Two ways to set up an internal carbon price

Essentially, companies have two ways to set up an internal carbon price. A hypothetical “shadow carbon price” and an “internal fee”. A shadow carbon price evaluates the risk associated with a project at a specific range of potential carbon prices. An internal fee sets an actual carbon price which is applied to the actual carbon emissions for which each business unit is responsible.

Either option becomes a lens through which investment and operational decisions are made. A trusted energy or carbon advisor can provide invaluable advice in setting up such mechanisms.  

Executives should adopt internal carbon pricing as a tool to speed up activity and demonstrate to their key stakeholders, such as clients and shareholders, that they are reducing their climate change impacts and associated regulatory risks. Internal carbon prices anticipate potential business disruptions and promote innovation.

Companies are finding that pricing carbon can motivate employee buy-in for energy conservation, efficiency improvements and waste reduction. Asking suppliers to disclose the embedded carbon emissions in their products strengthens the market choices for innovative, clean technologies.  

Despite these benefits, most companies do not yet see the relevance of an internal carbon pricing strategy. I am confident this attitude will quickly change.   

New disclosure requirements in 2024

Beginning in January 2024, Canadian financial institutions will be required to disclose climate-related emissions in their portfolios.  Banks will ask their corporate borrowers, as a condition of their loan or credit facility, to report their carbon dioxide emissions. Nearly every business in Canada will be exposed to carbon emissions disclosure requirements.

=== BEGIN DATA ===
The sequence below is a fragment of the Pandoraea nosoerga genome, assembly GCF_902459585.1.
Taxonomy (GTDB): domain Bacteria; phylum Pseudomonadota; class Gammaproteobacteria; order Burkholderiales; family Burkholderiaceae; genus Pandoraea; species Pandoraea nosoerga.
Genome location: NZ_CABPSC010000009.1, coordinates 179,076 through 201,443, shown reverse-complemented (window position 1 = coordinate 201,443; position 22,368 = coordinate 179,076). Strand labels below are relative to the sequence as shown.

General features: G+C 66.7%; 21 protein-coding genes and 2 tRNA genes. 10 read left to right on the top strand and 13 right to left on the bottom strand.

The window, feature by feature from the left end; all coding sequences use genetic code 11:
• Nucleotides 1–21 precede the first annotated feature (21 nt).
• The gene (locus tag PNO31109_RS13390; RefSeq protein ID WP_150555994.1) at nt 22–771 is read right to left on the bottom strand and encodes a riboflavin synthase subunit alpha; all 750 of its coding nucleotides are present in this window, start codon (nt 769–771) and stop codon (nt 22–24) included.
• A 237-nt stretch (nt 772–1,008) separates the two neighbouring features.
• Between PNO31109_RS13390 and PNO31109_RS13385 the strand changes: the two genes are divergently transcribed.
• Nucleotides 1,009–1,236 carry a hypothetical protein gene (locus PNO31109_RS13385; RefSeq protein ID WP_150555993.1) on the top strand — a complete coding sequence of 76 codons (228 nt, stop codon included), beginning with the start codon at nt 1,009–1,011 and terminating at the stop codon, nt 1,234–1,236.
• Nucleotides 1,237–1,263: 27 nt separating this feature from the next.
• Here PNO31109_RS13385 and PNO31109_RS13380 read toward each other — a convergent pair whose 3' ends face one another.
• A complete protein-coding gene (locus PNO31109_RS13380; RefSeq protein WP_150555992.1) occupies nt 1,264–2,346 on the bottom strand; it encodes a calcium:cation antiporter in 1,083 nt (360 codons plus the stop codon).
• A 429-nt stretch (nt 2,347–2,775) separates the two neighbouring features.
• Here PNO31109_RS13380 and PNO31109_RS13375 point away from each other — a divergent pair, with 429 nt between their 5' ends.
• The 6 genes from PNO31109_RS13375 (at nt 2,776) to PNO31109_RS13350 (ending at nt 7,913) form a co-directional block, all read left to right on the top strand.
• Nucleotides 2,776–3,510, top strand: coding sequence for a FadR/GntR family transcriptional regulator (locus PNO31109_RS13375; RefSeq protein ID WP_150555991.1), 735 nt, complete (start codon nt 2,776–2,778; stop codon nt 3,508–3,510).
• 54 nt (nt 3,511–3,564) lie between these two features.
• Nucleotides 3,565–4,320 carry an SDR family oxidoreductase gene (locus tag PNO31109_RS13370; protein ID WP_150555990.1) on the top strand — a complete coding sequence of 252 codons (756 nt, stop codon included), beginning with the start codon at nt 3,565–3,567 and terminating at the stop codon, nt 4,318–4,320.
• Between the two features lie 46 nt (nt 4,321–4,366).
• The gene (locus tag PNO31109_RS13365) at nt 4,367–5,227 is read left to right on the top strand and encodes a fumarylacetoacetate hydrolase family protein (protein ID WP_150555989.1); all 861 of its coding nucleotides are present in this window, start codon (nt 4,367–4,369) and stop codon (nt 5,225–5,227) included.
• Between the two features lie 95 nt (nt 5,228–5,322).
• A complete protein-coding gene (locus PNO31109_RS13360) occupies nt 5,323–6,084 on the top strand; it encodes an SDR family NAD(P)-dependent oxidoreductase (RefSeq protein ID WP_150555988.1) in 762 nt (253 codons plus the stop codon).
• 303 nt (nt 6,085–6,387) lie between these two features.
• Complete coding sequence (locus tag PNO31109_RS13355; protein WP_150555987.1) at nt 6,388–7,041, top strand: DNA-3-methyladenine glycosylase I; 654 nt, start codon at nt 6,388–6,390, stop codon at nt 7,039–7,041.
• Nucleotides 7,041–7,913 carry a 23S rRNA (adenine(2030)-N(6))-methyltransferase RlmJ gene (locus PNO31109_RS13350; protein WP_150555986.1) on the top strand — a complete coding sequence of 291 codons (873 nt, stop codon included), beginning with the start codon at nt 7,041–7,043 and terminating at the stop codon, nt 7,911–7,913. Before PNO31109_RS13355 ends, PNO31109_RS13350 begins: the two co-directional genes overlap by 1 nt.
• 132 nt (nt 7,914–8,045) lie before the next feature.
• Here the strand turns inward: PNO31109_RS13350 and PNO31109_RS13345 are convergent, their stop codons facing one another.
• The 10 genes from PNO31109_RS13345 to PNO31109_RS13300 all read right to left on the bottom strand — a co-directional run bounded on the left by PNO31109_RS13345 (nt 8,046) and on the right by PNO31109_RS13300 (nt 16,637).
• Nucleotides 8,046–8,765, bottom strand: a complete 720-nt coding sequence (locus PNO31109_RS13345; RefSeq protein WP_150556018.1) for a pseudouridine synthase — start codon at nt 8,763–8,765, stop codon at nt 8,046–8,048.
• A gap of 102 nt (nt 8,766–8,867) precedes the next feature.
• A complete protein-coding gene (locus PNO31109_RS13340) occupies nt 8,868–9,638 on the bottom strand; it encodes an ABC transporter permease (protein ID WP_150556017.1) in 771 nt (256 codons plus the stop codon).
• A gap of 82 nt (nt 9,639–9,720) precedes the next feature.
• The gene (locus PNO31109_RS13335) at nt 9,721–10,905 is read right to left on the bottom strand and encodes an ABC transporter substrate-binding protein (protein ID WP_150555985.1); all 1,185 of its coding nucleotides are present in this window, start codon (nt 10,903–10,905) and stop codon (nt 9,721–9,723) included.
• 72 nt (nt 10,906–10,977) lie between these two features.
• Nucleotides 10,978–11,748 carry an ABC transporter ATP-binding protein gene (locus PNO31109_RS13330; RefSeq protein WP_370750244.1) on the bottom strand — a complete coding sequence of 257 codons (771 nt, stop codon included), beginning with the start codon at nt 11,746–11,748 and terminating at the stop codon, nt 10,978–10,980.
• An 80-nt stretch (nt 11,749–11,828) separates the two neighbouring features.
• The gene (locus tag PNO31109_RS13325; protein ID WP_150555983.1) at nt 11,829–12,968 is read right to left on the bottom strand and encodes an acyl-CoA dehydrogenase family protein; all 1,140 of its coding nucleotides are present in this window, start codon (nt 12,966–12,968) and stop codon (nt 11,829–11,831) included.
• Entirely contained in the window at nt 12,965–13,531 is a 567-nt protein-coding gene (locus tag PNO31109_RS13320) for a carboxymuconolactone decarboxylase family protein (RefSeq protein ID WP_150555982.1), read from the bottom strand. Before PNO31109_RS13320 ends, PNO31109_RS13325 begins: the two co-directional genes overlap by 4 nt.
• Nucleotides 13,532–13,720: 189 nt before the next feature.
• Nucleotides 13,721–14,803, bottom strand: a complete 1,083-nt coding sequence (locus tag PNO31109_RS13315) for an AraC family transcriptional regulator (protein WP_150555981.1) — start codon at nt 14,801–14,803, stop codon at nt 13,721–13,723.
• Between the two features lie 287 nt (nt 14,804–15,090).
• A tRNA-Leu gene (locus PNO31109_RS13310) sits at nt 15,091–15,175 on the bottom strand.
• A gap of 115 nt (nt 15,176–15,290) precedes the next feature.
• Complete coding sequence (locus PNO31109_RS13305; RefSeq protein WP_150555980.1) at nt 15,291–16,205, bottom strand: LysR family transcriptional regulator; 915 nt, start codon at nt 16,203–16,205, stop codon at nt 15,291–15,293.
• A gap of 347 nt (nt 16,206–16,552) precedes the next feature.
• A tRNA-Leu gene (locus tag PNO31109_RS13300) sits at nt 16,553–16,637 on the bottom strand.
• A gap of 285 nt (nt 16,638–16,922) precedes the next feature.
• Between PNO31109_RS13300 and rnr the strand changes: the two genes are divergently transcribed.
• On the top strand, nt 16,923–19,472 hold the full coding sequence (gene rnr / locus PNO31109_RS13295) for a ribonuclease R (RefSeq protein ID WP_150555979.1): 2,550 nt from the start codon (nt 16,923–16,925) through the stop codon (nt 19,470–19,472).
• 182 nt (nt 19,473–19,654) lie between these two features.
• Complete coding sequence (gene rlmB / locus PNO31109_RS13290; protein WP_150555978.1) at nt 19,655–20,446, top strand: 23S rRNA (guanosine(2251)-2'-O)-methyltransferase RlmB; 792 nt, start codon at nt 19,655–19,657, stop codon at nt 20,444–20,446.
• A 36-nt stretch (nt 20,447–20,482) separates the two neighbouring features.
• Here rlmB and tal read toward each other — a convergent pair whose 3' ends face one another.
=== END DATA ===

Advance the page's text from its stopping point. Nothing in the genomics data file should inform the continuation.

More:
Businesses have only a matter of months to determine and report their carbon dioxide emissions, and once that hurdle has been crossed, an internal carbon price will be much easier to implement. Finance teams should be speaking to their lenders now to understand and prepare for these changes.  

Some banks are going further than asking customers to simply disclose climate-related risks. They are developing pathways to drive those risks out of their lending portfolios; 'sustainability-linked loans' is one such channel. 

Sustainability-linked loans offer business customers lower interest rates if those borrowers reduce the carbon emissions intensity of their operations. Borrowers wanting to take advantage of these loans will discover that internal carbon pricing can help them drive down their corporate carbon dioxide emissions.   

Business executives can only determine and disclose carbon emissions if they understand how energy is used in their operations. Focusing on climate-related disclosures and internal carbon pricing can help drive improvements to Canada’s competitiveness, incentivizing long overdue productivity improvements and the long-term, sustainable prosperity of Canadian businesses.